CreditCards.com

Living with credit, Protecting yourself

A convenience check truth: They’re dangerous

Daniel Ray

I’ve noticed that my credit card issuers lately have filled my mailbox with a lot of those “convenience checks” that let you borrow against your card’s credit limit. You’ve probably noticed it, too: They hope to tempt us into using that credit line to spend a lot on the holidays.

So here’s a holiday reminder: These are nearly always a bad financial choice. If you spend one, it’s treated as a cash advance, so it has no grace period; interest is charged from the moment it’s used. The checks themselves invite identity theft, since each one is just like a credit card being sent in the mail.

Oh, and that reminds me of one more thing: These days, shredders make a very thoughtful gift.

 

Join the Discussion

We encourage an active and insightful conversation among our users. Please help us keep our community civil and respectful. For your safety, we ask that you do not disclose confidential or personal information such as your bank account numbers, social security numbers, etc. Keep in mind that anything you post may be disclosed, published, transmitted or reused.

The editorial content on CreditCards.com is not sponsored by any bank or credit card issuer. The journalists in the editorial department are separate from the company's business operations. The comments posted below are not provided, reviewed or approved by any company mentioned in our editorial content. Additionally, any companies mentioned in the content do not assume responsibility to ensure that all posts and/or questions are answered.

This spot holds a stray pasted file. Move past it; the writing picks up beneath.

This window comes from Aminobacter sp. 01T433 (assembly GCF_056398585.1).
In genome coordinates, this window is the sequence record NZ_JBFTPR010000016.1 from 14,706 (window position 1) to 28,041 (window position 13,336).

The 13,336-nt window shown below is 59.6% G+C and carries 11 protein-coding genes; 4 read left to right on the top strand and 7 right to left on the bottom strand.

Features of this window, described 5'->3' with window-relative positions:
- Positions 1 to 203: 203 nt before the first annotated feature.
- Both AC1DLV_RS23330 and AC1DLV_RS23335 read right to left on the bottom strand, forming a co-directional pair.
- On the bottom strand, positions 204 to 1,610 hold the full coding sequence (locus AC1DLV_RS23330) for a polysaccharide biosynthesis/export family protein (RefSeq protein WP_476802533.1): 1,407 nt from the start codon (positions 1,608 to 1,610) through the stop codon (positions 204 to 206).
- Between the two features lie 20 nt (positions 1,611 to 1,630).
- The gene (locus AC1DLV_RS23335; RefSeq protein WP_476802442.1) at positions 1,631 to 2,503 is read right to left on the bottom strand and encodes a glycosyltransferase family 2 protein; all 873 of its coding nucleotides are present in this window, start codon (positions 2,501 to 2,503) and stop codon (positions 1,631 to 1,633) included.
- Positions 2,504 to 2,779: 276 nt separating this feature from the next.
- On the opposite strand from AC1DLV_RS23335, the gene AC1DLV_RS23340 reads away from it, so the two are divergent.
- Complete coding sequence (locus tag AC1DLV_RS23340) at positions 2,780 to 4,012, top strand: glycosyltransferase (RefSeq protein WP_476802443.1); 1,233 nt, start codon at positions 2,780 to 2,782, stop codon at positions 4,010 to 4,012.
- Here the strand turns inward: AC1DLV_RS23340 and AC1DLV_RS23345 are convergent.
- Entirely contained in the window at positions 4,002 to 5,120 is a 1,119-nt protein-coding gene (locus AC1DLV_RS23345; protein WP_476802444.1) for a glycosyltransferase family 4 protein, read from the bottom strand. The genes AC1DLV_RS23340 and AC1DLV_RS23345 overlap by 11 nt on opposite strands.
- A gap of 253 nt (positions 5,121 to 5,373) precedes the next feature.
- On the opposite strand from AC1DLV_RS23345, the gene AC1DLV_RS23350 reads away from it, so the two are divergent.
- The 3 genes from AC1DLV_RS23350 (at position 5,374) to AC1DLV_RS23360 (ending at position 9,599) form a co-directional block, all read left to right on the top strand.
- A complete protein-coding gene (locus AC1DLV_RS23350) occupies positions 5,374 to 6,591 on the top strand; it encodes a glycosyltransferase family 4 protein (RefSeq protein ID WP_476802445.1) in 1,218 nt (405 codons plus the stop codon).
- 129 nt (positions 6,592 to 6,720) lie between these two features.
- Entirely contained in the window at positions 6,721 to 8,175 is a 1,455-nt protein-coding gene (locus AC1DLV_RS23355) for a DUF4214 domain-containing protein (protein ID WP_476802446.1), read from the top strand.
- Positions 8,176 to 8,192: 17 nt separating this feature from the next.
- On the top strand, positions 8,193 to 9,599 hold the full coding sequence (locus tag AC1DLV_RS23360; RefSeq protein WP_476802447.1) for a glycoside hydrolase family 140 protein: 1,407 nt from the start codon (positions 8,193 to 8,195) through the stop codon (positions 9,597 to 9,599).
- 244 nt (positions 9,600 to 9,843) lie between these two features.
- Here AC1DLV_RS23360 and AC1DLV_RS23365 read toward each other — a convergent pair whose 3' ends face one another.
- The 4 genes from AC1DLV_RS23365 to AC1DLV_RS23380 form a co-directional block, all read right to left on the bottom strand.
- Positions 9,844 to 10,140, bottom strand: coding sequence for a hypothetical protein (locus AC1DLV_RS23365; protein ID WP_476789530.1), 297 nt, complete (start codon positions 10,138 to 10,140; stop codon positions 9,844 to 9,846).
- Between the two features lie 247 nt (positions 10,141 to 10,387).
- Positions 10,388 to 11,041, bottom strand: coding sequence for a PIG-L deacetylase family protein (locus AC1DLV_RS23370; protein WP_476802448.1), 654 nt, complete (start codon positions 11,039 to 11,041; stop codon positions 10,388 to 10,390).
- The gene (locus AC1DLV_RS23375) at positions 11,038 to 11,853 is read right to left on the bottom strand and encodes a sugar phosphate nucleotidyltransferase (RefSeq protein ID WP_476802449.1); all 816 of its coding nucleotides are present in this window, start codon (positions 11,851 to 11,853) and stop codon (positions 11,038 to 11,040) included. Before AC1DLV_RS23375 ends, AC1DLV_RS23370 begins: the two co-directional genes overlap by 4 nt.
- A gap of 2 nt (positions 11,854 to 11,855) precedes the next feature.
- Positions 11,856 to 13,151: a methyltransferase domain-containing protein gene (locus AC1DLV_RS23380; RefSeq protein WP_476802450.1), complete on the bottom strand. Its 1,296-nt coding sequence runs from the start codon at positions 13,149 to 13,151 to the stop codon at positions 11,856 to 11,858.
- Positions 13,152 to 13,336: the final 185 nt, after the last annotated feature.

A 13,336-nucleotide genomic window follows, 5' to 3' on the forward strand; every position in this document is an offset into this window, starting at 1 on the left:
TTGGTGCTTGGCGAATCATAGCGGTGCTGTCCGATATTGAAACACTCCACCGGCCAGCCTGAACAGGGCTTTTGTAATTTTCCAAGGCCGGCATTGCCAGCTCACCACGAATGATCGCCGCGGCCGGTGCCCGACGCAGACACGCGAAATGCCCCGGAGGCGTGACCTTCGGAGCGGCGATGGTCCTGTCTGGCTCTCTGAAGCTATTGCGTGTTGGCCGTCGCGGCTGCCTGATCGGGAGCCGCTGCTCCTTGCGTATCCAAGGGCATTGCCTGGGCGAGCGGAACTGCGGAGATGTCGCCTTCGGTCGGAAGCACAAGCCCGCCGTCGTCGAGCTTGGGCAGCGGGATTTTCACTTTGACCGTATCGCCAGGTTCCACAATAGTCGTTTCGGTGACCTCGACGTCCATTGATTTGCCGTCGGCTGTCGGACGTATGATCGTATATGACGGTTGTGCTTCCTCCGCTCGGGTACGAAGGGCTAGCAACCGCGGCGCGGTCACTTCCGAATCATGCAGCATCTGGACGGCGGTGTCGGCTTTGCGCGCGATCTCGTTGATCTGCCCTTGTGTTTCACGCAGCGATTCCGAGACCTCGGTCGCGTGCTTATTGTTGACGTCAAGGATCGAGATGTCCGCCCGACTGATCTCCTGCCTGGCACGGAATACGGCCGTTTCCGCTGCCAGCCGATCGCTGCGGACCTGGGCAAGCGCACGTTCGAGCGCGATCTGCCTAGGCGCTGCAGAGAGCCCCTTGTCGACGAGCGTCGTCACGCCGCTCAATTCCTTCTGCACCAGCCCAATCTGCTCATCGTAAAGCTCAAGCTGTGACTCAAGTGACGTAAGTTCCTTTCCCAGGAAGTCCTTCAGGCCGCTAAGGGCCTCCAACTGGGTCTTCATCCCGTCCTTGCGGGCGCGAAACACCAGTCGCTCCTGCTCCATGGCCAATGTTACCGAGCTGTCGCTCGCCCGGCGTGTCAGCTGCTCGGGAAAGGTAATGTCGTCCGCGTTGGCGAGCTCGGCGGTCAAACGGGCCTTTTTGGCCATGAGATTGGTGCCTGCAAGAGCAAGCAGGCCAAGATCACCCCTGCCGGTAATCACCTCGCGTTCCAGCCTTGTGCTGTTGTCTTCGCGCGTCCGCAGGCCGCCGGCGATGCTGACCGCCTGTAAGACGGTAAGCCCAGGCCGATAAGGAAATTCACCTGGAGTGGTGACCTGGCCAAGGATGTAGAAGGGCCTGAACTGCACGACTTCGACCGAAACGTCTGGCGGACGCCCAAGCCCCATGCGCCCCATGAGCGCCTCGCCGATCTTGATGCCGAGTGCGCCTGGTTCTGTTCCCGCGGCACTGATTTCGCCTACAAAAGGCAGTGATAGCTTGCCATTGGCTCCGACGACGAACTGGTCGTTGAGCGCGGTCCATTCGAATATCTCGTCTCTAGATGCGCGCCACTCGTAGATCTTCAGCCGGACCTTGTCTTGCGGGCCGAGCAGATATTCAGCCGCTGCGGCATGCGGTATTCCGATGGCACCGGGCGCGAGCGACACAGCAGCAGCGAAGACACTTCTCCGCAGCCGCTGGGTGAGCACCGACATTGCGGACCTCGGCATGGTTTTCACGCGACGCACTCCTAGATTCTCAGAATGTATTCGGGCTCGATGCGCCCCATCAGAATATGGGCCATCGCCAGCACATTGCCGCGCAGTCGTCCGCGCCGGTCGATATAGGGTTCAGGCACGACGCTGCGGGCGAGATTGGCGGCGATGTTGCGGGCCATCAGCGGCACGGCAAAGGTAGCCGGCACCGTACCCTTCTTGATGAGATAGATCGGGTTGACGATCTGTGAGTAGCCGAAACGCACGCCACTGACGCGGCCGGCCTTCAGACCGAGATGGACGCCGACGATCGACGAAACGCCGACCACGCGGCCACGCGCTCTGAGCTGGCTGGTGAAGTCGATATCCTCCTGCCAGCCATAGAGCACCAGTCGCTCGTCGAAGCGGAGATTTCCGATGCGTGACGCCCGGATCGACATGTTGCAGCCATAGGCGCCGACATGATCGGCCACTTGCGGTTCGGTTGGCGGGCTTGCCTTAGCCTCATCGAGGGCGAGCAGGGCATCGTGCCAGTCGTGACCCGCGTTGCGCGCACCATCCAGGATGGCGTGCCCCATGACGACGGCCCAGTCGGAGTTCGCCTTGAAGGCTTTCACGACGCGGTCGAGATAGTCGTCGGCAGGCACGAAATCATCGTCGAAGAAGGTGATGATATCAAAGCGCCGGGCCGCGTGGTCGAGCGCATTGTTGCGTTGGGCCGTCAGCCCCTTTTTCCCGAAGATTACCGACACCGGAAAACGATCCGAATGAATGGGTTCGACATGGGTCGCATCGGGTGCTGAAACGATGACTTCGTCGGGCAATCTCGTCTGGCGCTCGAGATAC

• casey

    I hate those “convenience checks.” I tried to get my credit card company to stop sending them to me, but twas to no avail. Instead, I’ll opt for the “paperless” bill, which means I just get a PDF of the bill (and of the convenience checks).
    Also – mail theft is one of the least common means of identity theft (The FTC reported that only four percent of victims cited stolen mail as the source of personal information)… though I suppose one can never be too careful.

  • Dan Ray

    Very true — it’s not all that common, percentage-wise.
    But let’s have some fun with math, shall we?
    In November, the FTC came out with its latest identity theft study. It says that 3.2 million Americans suffered a misuse of their existing credit card accounts. Four percent of 3.2 million is 128,000 people.
    That’s the population of the city of Fort Collins, Colo.